Program Requirements

General Program Requirements:
Number of Didactic Credits Required Beyond the Baccalaureate: 51

Required Courses:

GUS 5159Geographic Inquiry3
GUS 5161Statistics for Urban Spatial Analysis3
GUS 8011History and Theory of Urban Studies3
GUS 8016Public Policy for Urban Regions3
GUS 8031Critical Issues in Globalization, Sustainability, and Social Justice3
GUS 8097Research Design3
Four methodology courses selected from a departmental list12
Seven electives 21
Total Credit Hours51

Culminating Events:
Qualifying Examination:
The qualifying exam is taken after all coursework is completed. The exam has written and oral components. Students develop the parameters of the exam with their committee, which approves reading lists prepared by the student before the exam. All parts of the written exam must be passed before the student proceeds to the oral exam. The oral exam, based on the written portion, assesses the candidate’s readiness to commence dissertation research.

In conjunction with her/his Graduate Advisor, each student identifies at least two other faculty members for the exam committee. At least two committee members must be GUS faculty, while the third may be from outside the Department. The Graduate Advisor/Chair and all but one of the remaining members of the examination committee must approve in order for the student to pass.

Students are expected to demonstrate breadth of knowledge and intellectual sophistication across the fields of Geography and Urban Studies. Students should be able to employ various theoretical approaches to investigate geographic and urban patterns and processes and to use data to illuminate concepts. When the student has passed the exam (1 credit), s/he achieves candidacy. If the student fails the exam, s/he is given the opportunity to retake the exam, usually within one term. If the student fails the second time, s/he is recommended for academic dismissal.

Ordinarily, the exam should be administered no later than six months after coursework is completed. Several different written formats are possible, at the discretion of the committee, including a single extended paper, individual papers prepared for separate examiners, and closed or open book exams administered within a time limit. The oral portion of the exam may expand on the questions asked on the written exam. It may include additional but related questions.

The proposal defines the research problem, scholarly significance, pertinent literature, and methodology. It should contain an outline of the projected document and timeline for completing various tasks involved in the dissertation. Within one term after finishing the qualifying exam, a candidate is expected to submit a 5 to 6 page preliminary dissertation proposal to the Doctoral Advisory Committee. Within one year of passing the qualifying exam, a candidate is expected to submit a more substantial proposal to the committee members. When the proposal is ready, the committee chair schedules a meeting of the committee. The student gives an oral presentation of the proposal; the committee members ask questions and give suggestions. The committee must approve the proposal and give specific instructions on how the student can improve it. After the meeting, the committee chair sends a letter to the Department’s Graduate Director indicating whether it has been accepted (1 credit) or rejected, and summarizing comments from the overall committee. At that time, the student is scheduled to present her/his proposal at a departmental colloquium.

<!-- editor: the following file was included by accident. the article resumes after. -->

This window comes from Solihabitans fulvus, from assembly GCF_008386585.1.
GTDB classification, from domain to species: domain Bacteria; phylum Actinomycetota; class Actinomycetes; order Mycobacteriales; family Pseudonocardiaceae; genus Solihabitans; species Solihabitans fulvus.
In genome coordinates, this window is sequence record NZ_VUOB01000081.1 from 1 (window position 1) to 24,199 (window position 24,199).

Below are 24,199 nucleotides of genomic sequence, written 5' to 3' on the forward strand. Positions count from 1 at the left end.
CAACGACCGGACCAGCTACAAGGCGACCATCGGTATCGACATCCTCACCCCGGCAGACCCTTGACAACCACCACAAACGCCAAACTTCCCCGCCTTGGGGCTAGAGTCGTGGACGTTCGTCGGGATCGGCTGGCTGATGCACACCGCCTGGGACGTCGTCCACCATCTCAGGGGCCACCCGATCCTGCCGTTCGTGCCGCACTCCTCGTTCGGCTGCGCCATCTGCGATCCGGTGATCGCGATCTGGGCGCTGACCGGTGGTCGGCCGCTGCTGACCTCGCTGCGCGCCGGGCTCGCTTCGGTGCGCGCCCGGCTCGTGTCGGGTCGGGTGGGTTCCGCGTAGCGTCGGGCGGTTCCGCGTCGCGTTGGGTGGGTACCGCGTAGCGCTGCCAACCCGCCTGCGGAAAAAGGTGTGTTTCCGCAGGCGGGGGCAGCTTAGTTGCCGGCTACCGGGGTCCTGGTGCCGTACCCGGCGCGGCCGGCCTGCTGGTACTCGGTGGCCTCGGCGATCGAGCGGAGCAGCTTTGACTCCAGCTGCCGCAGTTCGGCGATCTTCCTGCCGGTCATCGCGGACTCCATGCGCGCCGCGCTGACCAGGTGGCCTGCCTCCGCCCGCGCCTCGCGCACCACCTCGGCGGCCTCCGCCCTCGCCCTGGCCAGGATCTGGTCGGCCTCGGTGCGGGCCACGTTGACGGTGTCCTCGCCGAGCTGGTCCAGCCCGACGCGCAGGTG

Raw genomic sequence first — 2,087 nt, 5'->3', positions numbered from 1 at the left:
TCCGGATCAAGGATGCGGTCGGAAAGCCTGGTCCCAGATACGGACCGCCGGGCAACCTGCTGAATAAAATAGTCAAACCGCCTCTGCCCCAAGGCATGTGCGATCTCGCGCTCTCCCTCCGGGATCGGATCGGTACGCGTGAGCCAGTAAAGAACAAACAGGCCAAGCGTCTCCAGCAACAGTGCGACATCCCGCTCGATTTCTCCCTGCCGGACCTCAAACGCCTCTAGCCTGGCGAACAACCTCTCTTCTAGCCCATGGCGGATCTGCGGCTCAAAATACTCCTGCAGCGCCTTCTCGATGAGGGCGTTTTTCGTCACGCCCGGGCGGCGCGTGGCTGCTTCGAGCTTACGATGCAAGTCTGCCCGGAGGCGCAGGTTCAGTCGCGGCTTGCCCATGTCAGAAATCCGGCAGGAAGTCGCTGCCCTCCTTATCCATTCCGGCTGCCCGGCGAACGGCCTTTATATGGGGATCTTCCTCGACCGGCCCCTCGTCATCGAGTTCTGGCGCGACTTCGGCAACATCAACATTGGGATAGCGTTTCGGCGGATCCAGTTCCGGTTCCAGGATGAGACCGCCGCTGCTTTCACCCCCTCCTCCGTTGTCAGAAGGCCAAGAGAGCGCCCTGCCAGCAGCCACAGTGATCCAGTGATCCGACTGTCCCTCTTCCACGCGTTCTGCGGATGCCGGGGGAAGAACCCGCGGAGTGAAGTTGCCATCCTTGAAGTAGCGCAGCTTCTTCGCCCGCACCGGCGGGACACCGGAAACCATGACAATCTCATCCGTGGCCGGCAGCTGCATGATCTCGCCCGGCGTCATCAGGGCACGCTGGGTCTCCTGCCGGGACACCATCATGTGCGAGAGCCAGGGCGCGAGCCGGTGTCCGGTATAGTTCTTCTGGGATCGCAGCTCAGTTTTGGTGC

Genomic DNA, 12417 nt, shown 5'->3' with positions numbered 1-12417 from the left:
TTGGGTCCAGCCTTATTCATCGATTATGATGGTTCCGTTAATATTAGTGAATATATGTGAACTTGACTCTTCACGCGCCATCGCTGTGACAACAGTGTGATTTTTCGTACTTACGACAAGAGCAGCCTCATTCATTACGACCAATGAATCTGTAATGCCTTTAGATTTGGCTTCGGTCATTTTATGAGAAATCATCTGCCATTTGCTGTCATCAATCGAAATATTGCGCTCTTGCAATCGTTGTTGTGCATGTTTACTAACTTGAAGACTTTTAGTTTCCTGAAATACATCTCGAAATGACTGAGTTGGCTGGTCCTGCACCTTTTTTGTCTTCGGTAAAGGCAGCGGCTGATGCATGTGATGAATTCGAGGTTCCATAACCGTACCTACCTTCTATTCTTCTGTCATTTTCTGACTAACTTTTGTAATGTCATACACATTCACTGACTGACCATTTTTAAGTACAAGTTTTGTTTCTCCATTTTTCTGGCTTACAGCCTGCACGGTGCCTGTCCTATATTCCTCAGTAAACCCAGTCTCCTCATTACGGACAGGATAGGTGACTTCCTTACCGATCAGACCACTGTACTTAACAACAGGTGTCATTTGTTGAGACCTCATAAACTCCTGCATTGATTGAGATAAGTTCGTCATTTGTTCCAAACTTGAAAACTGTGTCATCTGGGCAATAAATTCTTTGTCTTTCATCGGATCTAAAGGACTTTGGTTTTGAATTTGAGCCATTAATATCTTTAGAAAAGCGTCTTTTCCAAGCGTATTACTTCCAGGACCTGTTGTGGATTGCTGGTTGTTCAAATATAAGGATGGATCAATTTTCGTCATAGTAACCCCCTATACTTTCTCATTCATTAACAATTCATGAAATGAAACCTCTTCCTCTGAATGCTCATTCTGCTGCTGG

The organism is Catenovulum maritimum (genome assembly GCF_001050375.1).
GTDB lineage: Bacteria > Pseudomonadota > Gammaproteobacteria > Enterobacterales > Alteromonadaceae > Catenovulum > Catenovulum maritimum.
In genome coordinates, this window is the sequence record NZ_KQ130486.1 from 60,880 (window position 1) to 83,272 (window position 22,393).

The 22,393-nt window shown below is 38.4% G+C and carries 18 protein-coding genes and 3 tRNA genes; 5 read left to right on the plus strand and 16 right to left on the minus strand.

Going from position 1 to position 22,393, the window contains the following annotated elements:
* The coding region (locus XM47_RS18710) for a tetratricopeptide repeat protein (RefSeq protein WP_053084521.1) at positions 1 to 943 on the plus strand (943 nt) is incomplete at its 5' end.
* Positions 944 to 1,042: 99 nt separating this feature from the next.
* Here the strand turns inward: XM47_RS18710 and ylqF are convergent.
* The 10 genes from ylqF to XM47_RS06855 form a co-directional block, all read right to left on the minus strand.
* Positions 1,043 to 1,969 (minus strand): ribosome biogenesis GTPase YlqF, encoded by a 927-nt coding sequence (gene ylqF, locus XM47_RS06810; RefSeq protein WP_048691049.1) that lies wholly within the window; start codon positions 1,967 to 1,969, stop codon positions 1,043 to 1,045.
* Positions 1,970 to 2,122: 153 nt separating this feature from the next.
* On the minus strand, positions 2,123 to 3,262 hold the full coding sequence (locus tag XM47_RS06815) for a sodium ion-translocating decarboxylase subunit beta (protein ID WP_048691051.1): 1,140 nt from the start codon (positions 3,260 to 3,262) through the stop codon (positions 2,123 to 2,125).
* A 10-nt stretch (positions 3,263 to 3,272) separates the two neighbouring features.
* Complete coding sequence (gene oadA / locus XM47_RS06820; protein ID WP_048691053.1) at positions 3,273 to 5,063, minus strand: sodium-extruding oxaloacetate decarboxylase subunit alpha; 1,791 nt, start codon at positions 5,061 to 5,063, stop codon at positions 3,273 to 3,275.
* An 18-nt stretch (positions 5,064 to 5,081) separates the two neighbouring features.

The Ph.D. dissertation should make an original contribution to the field of Geography and Urban Studies. The dissertation must demonstrate formulation, design, and independent execution of a significant research project. The student must complete a minimum of 4 credits of dissertation research. While no ceiling on the number of dissertation credits exists, students should note that seven years from matriculation is the time limit for completion of the degree.

When the student and the committee chair judge the dissertation complete and ready to be defended, the committee chair schedules the defense. The Coordinator arranges the time, date, and room, and forwards to the student the appropriate forms. With approval of the committee chair, the Coordinator sends a completed "Announcement of Dissertation Defense" form, found in TUportal under the Tools tab within “University Forms,” to the Graduate School at least 10 working days before the defense. The Coordinator notifies all members of the Dissertation Examining Committee and all faculty members and graduate students in the Department. Changes in the membership of a committee must be approved by the Department’s Graduate Director. If approved, the Graduate School must be notified.

The entire Dissertation Examining Committee must attend the defense to evaluate the student's dissertation and oral defense. This committee is comprised of the Doctoral Advisory Committee and at least one additional Graduate Faculty member from outside the Department of Geography and Urban Studies. Affiliated faculty may serve as external members of the Dissertation Examining Committee. The student presents a formal lecture at the defense. The oral defense should demonstrate that the student’s work satisfies the standards for original research in Geography and Urban Studies; that the candidate has mastered the appropriate methodology or methodologies; and that the candidate has an understanding of the relationship of the dissertation to the broader field. Following the public lecture and discussion, the Dissertation Examining Committee convenes in a closed session with the candidate for the defense. Directly after this session, the committee votes whether to accept or reject a completed dissertation.